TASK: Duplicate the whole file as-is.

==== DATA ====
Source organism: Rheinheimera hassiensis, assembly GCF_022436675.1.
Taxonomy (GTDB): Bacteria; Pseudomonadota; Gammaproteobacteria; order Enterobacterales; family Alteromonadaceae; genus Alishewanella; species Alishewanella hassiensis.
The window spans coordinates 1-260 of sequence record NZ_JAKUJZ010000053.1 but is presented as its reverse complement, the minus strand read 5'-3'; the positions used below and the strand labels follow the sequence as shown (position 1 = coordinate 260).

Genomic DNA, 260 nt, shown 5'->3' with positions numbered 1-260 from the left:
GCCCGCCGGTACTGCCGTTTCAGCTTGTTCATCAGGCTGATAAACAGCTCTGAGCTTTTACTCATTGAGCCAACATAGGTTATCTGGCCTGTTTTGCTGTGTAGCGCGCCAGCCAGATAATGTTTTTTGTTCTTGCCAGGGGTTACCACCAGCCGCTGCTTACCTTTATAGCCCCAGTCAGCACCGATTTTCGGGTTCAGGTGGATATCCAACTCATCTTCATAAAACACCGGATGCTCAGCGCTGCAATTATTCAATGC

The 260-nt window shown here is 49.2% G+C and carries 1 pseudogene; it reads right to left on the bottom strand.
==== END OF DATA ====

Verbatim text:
Source organism: Rheinheimera hassiensis, assembly GCF_022436675.1.
Taxonomy (GTDB): Bacteria; Pseudomonadota; Gammaproteobacteria; order Enterobacterales; family Alteromonadaceae; genus Alishewanella; species Alishewanella hassiensis.
The window spans coordinates 1-260 of sequence record NZ_JAKUJZ010000053.1 but is presented as its reverse complement, the minus strand read 5'-3'; the positions used below and the strand labels follow the sequence as shown (position 1 = coordinate 260).

Genomic DNA, 260 nt, shown 5'->3' with positions numbered 1-260 from the left:
GCCCGCCGGTACTGCCGTTTCAGCTTGTTCATCAGGCTGATAAACAGCTCTGAGCTTTTACTCATTGAGCCAACATAGGTTATCTGGCCTGTTTTGCTGTGTAGCGCGCCAGCCAGATAATGTTTTTTGTTCTTGCCAGGGGTTACCACCAGCCGCTGCTTACCTTTATAGCCCCAGTCAGCACCGATTTTCGGGTTCAGGTGGATATCCAACTCATCTTCATAAAACACCGGATGCTCAGCGCTGCAATTATTCAATGC

The 260-nt window shown here is 49.2% G+C and carries 1 pseudogene; it reads right to left on the bottom strand.